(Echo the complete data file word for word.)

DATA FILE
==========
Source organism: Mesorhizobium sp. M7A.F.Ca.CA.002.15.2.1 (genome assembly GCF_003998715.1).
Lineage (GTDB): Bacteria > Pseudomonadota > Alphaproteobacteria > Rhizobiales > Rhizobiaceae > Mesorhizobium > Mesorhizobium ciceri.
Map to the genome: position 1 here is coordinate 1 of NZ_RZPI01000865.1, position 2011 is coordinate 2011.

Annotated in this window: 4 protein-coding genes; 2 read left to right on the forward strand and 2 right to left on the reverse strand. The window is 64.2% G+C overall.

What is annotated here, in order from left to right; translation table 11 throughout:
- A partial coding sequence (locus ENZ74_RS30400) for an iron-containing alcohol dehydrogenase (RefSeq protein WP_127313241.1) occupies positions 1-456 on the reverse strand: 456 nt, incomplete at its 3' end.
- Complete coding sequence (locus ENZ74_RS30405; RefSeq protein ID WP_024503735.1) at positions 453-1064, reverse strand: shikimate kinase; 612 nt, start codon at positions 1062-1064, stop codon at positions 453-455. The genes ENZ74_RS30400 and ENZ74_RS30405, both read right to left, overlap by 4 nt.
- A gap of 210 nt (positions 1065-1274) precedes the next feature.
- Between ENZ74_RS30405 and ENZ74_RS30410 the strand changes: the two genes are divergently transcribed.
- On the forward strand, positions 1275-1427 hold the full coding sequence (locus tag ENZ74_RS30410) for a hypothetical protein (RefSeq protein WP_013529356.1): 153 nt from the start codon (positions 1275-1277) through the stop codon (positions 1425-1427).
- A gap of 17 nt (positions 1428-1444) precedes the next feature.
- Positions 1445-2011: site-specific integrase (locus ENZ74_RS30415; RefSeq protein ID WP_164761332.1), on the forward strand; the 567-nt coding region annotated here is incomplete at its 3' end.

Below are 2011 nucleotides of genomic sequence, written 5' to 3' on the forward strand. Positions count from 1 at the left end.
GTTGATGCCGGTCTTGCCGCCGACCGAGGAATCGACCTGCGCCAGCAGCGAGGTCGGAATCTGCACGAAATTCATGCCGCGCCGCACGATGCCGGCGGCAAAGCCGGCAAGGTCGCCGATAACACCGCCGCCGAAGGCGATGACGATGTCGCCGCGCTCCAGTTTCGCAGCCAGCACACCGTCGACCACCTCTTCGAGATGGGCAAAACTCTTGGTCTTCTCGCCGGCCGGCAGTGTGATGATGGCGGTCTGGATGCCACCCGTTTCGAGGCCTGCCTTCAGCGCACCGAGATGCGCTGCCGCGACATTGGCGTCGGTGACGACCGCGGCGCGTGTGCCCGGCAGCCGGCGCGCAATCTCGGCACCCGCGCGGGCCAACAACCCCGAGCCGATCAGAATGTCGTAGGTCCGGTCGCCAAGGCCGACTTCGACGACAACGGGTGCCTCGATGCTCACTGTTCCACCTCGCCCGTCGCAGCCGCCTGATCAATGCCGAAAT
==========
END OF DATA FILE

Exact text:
Source organism: Mesorhizobium sp. M7A.F.Ca.CA.002.15.2.1 (genome assembly GCF_003998715.1).
Lineage (GTDB): Bacteria > Pseudomonadota > Alphaproteobacteria > Rhizobiales > Rhizobiaceae > Mesorhizobium > Mesorhizobium ciceri.
Map to the genome: position 1 here is coordinate 1 of NZ_RZPI01000865.1, position 2011 is coordinate 2011.

Annotated in this window: 4 protein-coding genes; 2 read left to right on the forward strand and 2 right to left on the reverse strand. The window is 64.2% G+C overall.

What is annotated here, in order from left to right; translation table 11 throughout:
- A partial coding sequence (locus ENZ74_RS30400) for an iron-containing alcohol dehydrogenase (RefSeq protein WP_127313241.1) occupies positions 1-456 on the reverse strand: 456 nt, incomplete at its 3' end.
- Complete coding sequence (locus ENZ74_RS30405; RefSeq protein ID WP_024503735.1) at positions 453-1064, reverse strand: shikimate kinase; 612 nt, start codon at positions 1062-1064, stop codon at positions 453-455. The genes ENZ74_RS30400 and ENZ74_RS30405, both read right to left, overlap by 4 nt.
- A gap of 210 nt (positions 1065-1274) precedes the next feature.
- Between ENZ74_RS30405 and ENZ74_RS30410 the strand changes: the two genes are divergently transcribed.
- On the forward strand, positions 1275-1427 hold the full coding sequence (locus tag ENZ74_RS30410) for a hypothetical protein (RefSeq protein WP_013529356.1): 153 nt from the start codon (positions 1275-1277) through the stop codon (positions 1425-1427).
- A gap of 17 nt (positions 1428-1444) precedes the next feature.
- Positions 1445-2011: site-specific integrase (locus ENZ74_RS30415; RefSeq protein ID WP_164761332.1), on the forward strand; the 567-nt coding region annotated here is incomplete at its 3' end.

Below are 2011 nucleotides of genomic sequence, written 5' to 3' on the forward strand. Positions count from 1 at the left end.
GTTGATGCCGGTCTTGCCGCCGACCGAGGAATCGACCTGCGCCAGCAGCGAGGTCGGAATCTGCACGAAATTCATGCCGCGCCGCACGATGCCGGCGGCAAAGCCGGCAAGGTCGCCGATAACACCGCCGCCGAAGGCGATGACGATGTCGCCGCGCTCCAGTTTCGCAGCCAGCACACCGTCGACCACCTCTTCGAGATGGGCAAAACTCTTGGTCTTCTCGCCGGCCGGCAGTGTGATGATGGCGGTCTGGATGCCACCCGTTTCGAGGCCTGCCTTCAGCGCACCGAGATGCGCTGCCGCGACATTGGCGTCGGTGACGACCGCGGCGCGTGTGCCCGGCAGCCGGCGCGCAATCTCGGCACCCGCGCGGGCCAACAACCCCGAGCCGATCAGAATGTCGTAGGTCCGGTCGCCAAGGCCGACTTCGACGACAACGGGTGCCTCGATGCTCACTGTTCCACCTCGCCCGTCGCAGCCGCCTGATCAATGCCGAAAT